Quote of the week

Here:

We are rapidly coming to a point where a complete change of elected officials, including Congress and the White House, can mean little change in policy. You are governed more and more by people for whom you have never voted, for whom you never will vote, whom you have never seen, and whom you cannot recall by your vote. They are entrenched in the boards, bureaus and commissions, even at the policy level. For example, you may think that the Secretary of Labor sets the policy of his Department, but I know that much of the policy of that Department is set by Civil Service employees who have been with the Department for twenty years, and they have no intention, now or ever, of recommending to the Secretary of Labor any policy which does not fit their personal philosophy of government, and you cannot remove them or replace them by your ballot. That same situation exists in the State Department, and in fact in every bureau, board and commission. This is a form of invisible government and can lead to the most oppressive type of tyranny.

That was written in 1960!

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2 Responses to Quote of the week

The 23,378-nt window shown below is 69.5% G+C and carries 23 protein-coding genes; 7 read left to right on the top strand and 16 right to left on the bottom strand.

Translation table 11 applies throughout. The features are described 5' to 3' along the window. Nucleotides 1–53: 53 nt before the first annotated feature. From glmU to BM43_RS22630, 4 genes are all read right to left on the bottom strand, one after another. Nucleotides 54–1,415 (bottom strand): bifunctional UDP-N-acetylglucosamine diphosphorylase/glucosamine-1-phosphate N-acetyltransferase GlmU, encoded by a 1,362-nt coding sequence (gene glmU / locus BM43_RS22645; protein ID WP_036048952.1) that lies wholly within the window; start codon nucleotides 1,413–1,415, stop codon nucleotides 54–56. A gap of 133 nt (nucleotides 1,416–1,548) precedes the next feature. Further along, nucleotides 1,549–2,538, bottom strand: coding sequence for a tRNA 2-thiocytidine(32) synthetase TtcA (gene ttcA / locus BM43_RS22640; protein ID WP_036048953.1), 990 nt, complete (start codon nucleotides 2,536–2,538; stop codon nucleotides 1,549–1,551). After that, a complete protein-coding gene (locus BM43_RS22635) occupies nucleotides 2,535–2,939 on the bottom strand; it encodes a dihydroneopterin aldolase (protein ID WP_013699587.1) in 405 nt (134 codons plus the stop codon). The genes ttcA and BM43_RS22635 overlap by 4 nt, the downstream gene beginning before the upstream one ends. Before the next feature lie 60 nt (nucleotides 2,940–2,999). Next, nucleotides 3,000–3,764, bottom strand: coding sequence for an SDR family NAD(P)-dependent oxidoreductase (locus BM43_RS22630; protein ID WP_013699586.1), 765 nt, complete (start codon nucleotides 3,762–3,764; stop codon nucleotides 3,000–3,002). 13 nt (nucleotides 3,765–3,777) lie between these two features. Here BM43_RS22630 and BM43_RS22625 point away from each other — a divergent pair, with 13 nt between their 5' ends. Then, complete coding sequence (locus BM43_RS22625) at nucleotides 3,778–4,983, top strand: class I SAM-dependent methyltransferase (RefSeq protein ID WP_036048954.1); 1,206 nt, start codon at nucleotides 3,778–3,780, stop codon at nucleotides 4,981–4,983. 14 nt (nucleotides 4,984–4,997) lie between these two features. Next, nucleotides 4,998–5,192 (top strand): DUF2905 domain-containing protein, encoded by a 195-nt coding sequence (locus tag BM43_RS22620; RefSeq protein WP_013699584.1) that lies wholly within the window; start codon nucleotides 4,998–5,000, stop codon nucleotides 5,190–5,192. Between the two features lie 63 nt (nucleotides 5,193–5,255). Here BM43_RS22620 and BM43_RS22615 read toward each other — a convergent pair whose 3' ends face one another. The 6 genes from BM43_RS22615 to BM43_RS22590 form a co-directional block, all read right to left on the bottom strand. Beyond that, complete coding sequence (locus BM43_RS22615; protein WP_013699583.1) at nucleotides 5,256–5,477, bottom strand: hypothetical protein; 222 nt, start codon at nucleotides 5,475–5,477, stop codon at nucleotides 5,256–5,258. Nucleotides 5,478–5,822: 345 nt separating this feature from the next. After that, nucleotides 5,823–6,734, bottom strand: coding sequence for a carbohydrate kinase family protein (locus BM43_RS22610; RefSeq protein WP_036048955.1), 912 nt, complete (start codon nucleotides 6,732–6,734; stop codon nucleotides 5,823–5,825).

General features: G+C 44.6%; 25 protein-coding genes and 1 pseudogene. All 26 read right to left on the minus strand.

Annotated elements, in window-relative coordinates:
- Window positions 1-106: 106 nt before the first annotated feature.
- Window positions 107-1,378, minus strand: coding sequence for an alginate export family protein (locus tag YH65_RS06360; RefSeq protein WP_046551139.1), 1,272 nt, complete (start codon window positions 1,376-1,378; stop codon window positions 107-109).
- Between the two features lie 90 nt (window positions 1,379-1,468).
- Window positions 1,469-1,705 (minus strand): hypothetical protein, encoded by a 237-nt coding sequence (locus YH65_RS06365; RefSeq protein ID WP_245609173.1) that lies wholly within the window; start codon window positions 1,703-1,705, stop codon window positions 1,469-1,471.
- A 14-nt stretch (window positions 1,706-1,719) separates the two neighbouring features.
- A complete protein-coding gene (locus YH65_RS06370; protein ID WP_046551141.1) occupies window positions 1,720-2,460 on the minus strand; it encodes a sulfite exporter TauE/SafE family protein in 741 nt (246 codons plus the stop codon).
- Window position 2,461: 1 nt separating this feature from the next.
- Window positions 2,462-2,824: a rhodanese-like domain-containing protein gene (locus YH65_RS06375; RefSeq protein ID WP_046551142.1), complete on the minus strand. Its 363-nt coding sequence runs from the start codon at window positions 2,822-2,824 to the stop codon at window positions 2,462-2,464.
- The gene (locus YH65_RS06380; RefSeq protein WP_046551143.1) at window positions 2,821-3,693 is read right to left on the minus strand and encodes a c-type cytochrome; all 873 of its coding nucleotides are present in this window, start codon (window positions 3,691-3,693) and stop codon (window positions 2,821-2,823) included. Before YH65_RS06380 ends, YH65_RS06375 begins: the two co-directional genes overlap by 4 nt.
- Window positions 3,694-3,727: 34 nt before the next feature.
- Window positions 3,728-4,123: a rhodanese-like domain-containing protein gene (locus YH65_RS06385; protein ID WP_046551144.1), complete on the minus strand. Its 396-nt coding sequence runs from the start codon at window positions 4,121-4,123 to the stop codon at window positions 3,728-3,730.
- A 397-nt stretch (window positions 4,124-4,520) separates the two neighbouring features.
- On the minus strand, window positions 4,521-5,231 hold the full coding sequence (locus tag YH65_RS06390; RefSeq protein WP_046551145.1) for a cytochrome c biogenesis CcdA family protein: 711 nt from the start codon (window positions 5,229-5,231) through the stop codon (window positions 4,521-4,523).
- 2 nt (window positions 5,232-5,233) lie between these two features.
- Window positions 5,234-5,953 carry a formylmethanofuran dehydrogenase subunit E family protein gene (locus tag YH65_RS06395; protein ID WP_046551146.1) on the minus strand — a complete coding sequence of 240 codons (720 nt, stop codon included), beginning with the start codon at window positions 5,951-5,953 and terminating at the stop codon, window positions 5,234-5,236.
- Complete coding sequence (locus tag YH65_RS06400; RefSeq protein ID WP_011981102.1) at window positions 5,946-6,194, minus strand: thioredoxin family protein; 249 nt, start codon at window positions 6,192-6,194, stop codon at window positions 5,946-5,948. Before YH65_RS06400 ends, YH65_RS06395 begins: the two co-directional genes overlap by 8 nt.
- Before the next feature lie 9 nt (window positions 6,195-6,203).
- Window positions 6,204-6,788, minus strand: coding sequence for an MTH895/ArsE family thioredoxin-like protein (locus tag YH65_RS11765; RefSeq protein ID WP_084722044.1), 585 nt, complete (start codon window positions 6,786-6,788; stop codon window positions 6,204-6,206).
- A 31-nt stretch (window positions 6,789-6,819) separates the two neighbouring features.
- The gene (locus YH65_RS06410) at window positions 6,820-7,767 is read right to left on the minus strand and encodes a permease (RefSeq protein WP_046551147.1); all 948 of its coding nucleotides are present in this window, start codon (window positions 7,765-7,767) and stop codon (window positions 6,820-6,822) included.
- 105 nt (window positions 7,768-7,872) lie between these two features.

1. Handle says:

    It may have been Utt (a href=”http://www.keynesatharvard.org/book/KeynesatHarvard-ch06.html#note9″>”Washington Report, issued by Congressman Bruce Aler, April 16, 1960.”) who said it first, but it looks like it was written by his fellow Californian Ronald Reagan, who wrote the article “losing our freedom by installments” and gave it in a bunch of speeches in late 1961 including in his General Electric Theater years (before he was fired for the whole TVA thing), and which, in the Goldwater period led up to A Time For Choosing.

    I heard that Reagan fellow achieved some prominence and success temporary decelerations later in life.

  2. rightsaidfred says:

    Astonishingly true from my experience. I’ve been on the other side of low to mid level fed bureaucrats for many years, and not once have I heard them refer to the cabinet secretary. Ever.

    The only thing that will slightly move the needle is to cut off their funding. Ha ha ha. Standard increase. Every. Single. Year.

    The motto around here is, “We have done so little with so much for so long, that we are now qualified to do nothing with everything.”

    Reinforces my belief that if you want good government, elect a good people. Scandinavian countries are kind of nice and well run because they are full of Scandinavians (well, until lately). I can’t think of any prominent, well regarded Scandinavian politician. It doesn’t matter too much who they elect; the people run the place.

    Obversely, some lefty friends of mine had massive, extended, full body orgasms when Hugo Chavez came to power in Venezuela, and they were sure beyond any doubt that a new proletarian utopia would be ushered in faster than the NYT finds a White racist. I suspected the place would still suck because, well, it is full of Venezuelans. I was wrong to the extent that the place sucks even worse than before.

    The recently installed immigrants in my area are evidence that we are deep and thoroughly screwed. The side bar quotes on this blog are trenchant.

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